The Georgia General Assembly recently passed House Bill 1055, which includes a myriad of increased fees and a new temporary tax on revenue earned by hospitals. O.C.G.A. § 31-8- 179. The tax, officially known as the “Provider Payment Agreement Act,” but more commonly referred to as the “hospital tax” or “bed tax,” imposes a 1.45% “provider payment” on “net patient revenue” earned by hospitals in the state and is imposed for the privilege of operating a hospital. “Net patient revenue” is defined to mean the total gross patient revenue of a hospital less certain items such as contractual adjustments, charity care, and indigent care. The term “hospitals” is defined broadly to include nursing homes and other specialty centers, but the term does not include some hospitals, such as “critical access hospitals” (as defined under Georgia law) and state owned or operated hospitals.
The tax – which some prefer to call a fee – is intended to be in effect for only three years and was passed in conjunction with other tax reductions included within H.B. 1055 including a five year phase-out of the state portion (a quarter mill) of the property tax and the reduction of state tax on retirement income. The language of the Act is silent as to whether hospitals may pass this tax through to their patients and insurers, but it is anticipated that many hospitals will attempt to do so.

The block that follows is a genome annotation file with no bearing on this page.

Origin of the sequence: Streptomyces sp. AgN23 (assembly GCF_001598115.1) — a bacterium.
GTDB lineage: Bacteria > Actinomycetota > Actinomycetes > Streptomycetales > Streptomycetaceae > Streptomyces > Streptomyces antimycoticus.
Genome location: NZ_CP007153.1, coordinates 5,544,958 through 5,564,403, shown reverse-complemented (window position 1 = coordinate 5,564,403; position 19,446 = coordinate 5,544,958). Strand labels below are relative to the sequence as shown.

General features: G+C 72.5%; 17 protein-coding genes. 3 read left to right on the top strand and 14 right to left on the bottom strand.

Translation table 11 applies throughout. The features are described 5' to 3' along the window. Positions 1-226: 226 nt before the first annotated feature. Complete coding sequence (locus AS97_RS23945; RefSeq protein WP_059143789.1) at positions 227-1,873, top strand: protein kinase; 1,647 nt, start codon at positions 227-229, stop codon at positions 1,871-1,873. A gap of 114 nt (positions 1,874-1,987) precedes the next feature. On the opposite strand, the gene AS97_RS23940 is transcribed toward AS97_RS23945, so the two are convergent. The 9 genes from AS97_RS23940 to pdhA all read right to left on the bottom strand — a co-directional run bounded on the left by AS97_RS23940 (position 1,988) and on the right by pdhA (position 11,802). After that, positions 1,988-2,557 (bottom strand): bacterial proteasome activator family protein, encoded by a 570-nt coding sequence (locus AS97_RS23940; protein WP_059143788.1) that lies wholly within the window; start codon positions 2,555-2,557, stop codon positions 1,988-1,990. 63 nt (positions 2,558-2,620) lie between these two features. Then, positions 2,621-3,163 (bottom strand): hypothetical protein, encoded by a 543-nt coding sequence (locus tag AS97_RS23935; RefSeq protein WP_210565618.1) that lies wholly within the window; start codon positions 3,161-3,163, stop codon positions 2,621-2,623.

Other states have recently enacted or expanded similar “hospital taxes” including Colorado (H.B. 1293 – 2009), Maine (H.B. 1351 – 2004), Ohio (H.B. 1 – 2009), Oregon (H.B. 2116 – 2009), Wisconsin (S.B. 62 – 2009, A.B. 770 – 2010), and a tax is currently being proposed in Connecticut (S.B. 478 – 2010).
If enacted, the “hospital tax” would become effective on July 1, 2010 and would be scheduled to sunset on June 30, 2013. The Georgia House and Senate approved the bill on April 14, 2010, and it is currently awaiting Governor Sonny Perdue’s signature or veto. The Governor is expected to sign the bill.